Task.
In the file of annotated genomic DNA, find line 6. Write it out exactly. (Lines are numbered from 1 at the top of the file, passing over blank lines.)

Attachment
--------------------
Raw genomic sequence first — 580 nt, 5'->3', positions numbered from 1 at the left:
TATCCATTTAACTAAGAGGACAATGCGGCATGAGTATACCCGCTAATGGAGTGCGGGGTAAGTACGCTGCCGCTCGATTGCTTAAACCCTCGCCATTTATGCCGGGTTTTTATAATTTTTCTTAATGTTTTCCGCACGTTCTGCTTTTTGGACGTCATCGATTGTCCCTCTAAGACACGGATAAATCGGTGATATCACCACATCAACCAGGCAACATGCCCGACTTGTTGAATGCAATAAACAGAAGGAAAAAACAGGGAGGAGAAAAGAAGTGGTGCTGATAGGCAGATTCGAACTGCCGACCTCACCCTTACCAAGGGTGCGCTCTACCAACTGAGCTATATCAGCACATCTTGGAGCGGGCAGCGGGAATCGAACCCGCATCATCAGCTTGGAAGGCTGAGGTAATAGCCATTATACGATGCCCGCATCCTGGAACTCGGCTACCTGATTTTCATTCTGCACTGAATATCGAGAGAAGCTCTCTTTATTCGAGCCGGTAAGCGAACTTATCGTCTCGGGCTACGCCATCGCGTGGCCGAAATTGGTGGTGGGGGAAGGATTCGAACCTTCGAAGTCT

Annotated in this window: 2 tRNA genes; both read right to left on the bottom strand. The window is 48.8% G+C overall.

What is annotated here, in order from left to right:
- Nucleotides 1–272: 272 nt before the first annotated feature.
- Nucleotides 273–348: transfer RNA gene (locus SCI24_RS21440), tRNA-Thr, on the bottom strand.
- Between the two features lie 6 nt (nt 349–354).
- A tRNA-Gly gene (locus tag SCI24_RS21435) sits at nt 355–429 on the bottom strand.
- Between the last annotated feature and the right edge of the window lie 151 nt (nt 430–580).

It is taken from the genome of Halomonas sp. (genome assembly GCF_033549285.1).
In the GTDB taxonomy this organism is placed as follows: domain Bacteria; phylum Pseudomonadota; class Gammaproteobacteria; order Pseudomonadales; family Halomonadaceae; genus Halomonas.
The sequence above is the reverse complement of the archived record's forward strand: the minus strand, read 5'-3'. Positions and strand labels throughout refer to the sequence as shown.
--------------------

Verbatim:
- Nucleotides 273–348: transfer RNA gene (locus SCI24_RS21440), tRNA-Thr, on the bottom strand.